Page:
This is according to the U.S. Environmental Protection Agency’s fueleconomy.gov website, which lets consumers determine tailpipe plus upstream emission. The difference on a nationally averaged basis is negligible, while regional variations see one car or the other pulling ahead. Read More >

By on July 7, 2017

Tesla Model 3 Duo - Image: Tesla

If Tesla stock was an airplane, it would have left Earth’s atmosphere sometime this spring. By June, that aircraft — let’s call it the Model P — would have been within striking distance of Mars. Indeed, Tesla investors made out like bandits as the company’s shares soared and its market cap sailed past that of Ford and General Motors, making it the most valuable domestic automaker.

For a while, it seemed nothing could stop Tesla’s meteoric rise. Not labor strife, not worries about the Model 3’s production timeline, not a cracked A-pillar on a freshly delivered Model S, not Model X doors trapping people inside a burning vehicle, not allegations of subpar working conditions, nothing. Tesla may as well have tried buying the rights to the word Teflon.

Well, CEO Elon Musk said it best himself in May. The company’s market valuation was “higher than we have any right to deserve,” he told The Guardian, a month before Tesla shares rose to a record $383.45. As the saying goes, “What goes up…” Read More >

By on July 5, 2017

Concept EQ, Exterieur Concept EQ, exterior

Daimler AG is dumping half of a 5 billion yuan sum, or 735 million dollars, into China as part of a joint venture with BAIC Motor Corp. Together, the companies plan to establish the groundwork for competent EV production in the region — meaning a good ol’ fashioned battery factory.

The bill is split between the two firms, as China requires every foreign automaker to partner with a domestic one to do business within the country. The new factory will be a product of Beijing Benz Automotive, a blandly named limited liability company created to further Mercedes’ interest within the country and bolster its EV production capabilities globally. Read More >

By on July 5, 2017

2018 Volvo XC60, Image: Volvo Cars

Volvo has been pushing “non-traditional” powertrains for a while. The company, encouraged heavily by its Chinese owner, has already begun moving toward limiting engine options in the very near future while focusing heavily on electrification. In 2014, the brand said all of its cars would be offered with a plug-in hybrid variant to supplement purely gas-powered models. Now it’s taking things further, setting a definitive timeline for the shift and stating that every new model after 2019 will be a hybrid or purely battery-driven vehicle.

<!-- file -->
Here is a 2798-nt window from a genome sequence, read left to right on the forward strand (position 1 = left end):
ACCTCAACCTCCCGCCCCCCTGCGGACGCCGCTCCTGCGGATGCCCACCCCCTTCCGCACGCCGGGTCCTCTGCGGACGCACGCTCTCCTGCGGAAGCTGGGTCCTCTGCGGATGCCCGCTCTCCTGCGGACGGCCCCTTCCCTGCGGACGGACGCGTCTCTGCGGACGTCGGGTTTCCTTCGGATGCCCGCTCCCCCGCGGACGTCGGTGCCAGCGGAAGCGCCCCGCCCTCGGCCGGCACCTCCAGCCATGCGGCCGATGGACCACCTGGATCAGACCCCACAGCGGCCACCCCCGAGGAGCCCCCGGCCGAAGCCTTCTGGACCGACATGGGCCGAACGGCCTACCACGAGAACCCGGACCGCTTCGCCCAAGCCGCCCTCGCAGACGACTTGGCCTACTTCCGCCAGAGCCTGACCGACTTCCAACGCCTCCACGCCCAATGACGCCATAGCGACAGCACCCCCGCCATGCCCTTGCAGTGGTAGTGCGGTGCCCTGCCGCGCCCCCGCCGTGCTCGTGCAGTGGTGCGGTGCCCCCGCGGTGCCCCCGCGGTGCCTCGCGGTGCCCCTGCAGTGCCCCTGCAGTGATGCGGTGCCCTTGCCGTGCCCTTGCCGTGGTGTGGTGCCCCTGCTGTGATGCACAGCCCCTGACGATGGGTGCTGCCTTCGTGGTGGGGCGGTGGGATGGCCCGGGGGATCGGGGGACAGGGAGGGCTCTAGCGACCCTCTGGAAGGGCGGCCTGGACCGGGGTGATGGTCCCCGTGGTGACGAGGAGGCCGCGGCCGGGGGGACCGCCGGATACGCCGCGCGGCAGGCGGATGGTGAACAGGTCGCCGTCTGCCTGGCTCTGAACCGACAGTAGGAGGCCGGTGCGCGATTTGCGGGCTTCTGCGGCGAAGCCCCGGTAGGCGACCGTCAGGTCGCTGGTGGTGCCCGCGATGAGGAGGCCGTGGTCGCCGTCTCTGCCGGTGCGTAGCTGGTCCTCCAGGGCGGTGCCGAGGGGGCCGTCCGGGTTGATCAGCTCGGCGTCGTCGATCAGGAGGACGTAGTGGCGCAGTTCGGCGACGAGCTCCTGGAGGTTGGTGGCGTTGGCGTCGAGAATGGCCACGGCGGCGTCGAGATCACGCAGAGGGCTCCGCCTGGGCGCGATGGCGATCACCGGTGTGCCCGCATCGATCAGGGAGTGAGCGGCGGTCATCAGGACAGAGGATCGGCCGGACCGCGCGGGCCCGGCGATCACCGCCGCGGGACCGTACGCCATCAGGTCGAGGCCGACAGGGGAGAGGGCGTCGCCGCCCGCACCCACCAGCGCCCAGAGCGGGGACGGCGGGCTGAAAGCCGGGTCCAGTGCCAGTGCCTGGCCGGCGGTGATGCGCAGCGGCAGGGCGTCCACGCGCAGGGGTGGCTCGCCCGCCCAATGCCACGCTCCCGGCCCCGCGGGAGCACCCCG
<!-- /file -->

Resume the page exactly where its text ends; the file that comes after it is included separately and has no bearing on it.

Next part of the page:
“This announcement marks the end of the solely combustion engine-powered car,” Volvo CEO Håkan Samuelsson explained in an official statement on Wednesday. “Volvo Cars has stated that it plans to have sold a total of 1 million electrified cars by 2025. When we said it we meant it. This is how we are going to do it.”  Read More >

By on July 3, 2017

Honda Clarity NYIAS 2017

Following early technological success in the electric car field, Honda entered the 21st century with a newfound aim to place hybrid vehicles in the driveways of global carbuyers. While rival Toyota’s hybrids have garnered the most headlines and sales, no one can criticize Honda (CR-Z notwithstanding) for the continued refinement of its electrified powertrains. Just look at the most recent Accord Hybrid or Acura’s growing list of performance-oriented multi-motor products.

Still, as fully electric vehicles began emerging on the scene, Honda found itself lagging behind. The Clarity EV, an electric version of its second-generation fuel cell vehicle, arrives this summer with a paltry 80-mile range. However, we’re promised much more in the year ahead.

As it moves forward with its EV plans, Honda also wants to have a stake in the supply of EV components to automakers — namely, electric motors. As of today, Honda and partner Hitachi have a name for their joint venture: Hitachi Automotive Motor Systems Limited. Read More >

By on July 3, 2017

tesla-model-3